7.13. Determine the degree of polarization of light transmitted by the pile of plates in the previous problem as a function of the angle of incidence in the limit of an indefinitely large number of plates. Sketch the degree of polarization of the transmitted light and reflectivity for unpolarized light as function of angle of incidence in this limit. First try to make these sketches by only physical reasoning. Compare these sketches with those for reflection. What do you conclude about using a pile of plates as a polarizing filter?

7.14. Show that the surfaces of constant amplitude for an inhomogeneous plane wave that results from illumination of a planar, optically smooth interface between a negligibly absorbing medium and an absorbing medium are planes parallel to the interface. Show that when the imaginary part of the refractive index of the absorbing medium is small compared with the real part, the spatial rate of attenuation of the transmitted field is approximately exp(-2nnis/A), where ni is the imaginary part of the complex refractive index of the absorbing medium and s is the distance into this medium along the direction of refraction.

7.15. An article in Science News (July 3, 2003) about beetles navigating by moonlight begins with the assertion that "an international team of researchers has turned up evidence that the insect aligns its path by detecting the polarization of moonlight." The article goes on to say that the researchers "found that beetles active during the day depend on sunlight polarization patterns." These statements, taken literally (which is the only way we can take them) are incorrect. Why? How would you rewrite them to make them correct?

7.16. On what kind of imaginary but physically allowable planet with what kind of atmosphere illuminated by what kind of sun would skylight be 100% polarized at 90° from the sun?

7.17. Show that in the limit m ^ 1 Eq. (7.108) for the degree of polarization of specularly reflected light (given incident unpolarized light) approaches Eq. (7.115), the degree of polarization of light scattered by a spherically symmetric electric dipole if by the scattering angle in Eq. (7.108) is meant that between the reflected and transmitted waves.

HINTS: You will need L'Hospital's rule, basic theorems about limits of products and quotients, and trigonometric identities for sums of angles and half angles.

7.18. The angular dependence of scattering (in a given plane) of unpolarized light by a spherically symmetric dipolar scatterer is given by Eq. (7.116). Because this scattering is az-imuthally symmetric, you should be able to determine the corresponding (normalized) phase function (the probability of scattering, per unit solid angle, in any direction).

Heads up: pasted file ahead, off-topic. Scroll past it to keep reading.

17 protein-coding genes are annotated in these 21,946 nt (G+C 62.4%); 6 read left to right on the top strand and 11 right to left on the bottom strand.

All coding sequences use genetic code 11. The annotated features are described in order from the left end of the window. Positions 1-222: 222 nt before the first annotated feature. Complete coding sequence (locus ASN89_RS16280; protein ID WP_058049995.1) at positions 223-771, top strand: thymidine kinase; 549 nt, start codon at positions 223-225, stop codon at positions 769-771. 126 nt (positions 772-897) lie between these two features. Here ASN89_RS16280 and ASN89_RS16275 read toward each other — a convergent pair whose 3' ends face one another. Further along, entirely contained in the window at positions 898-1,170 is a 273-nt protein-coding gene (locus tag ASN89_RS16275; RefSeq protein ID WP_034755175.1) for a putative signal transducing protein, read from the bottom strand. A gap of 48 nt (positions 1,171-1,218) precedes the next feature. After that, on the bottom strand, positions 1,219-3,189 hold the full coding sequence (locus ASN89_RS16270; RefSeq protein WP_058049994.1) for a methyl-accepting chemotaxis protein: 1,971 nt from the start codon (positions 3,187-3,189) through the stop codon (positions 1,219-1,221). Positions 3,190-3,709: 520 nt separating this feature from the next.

7.19. Show that any optical element that transforms both amplitudes and phases of perpendicular electric field components differently can transform unpolarized light only into partially linearly polarized light. This is a more complicated version of Problem 7.3.

HINT: A proof follows from the definition of the Stokes parameters for light of arbitrary polarization state together with simple trigonometric identities.

7.20. We state without proof in Section 2.2.1 that "for many materials over many wavelength intervals, reflectivity changes hardly at all even with huge increases in absorption coefficient. And if there is a change, it is likely to result in a decrease in absorptivity..." You now have all the ingredients to prove this statement, namely the Fresnel coefficients and the discussion of the complex refractive index (see Sec. 3.5.2).

HINT: Consider specular reflection at normal incidence.

7.21. A plane harmonic wave incident on the interface between two negligibly absorbing media and originating in the (first) medium of higher refractive index is totally internally reflected at an angle of incidence, called the critical angle $c, such that the angle of transmission is n/2 (see Sec. 4.2.1). Show that the reflectivity at the critical angle for incident light polarized parallel or perpendicular to the plane of incidence is 1. Take the second medium to be air with refractive index 1.

HINT: Snel's law [Eq. (7.90)] and the cosine form of the Fresnel coefficients [Eqs. (7.91) and (7.92)] should be helpful.

7.22. This problem is an extension of the previous one. There is no law prohibiting waves from being incident at angles greater than the critical angle. What are the reflectivities for incident waves perpendicular and parallel to the plane of incidence at these angles?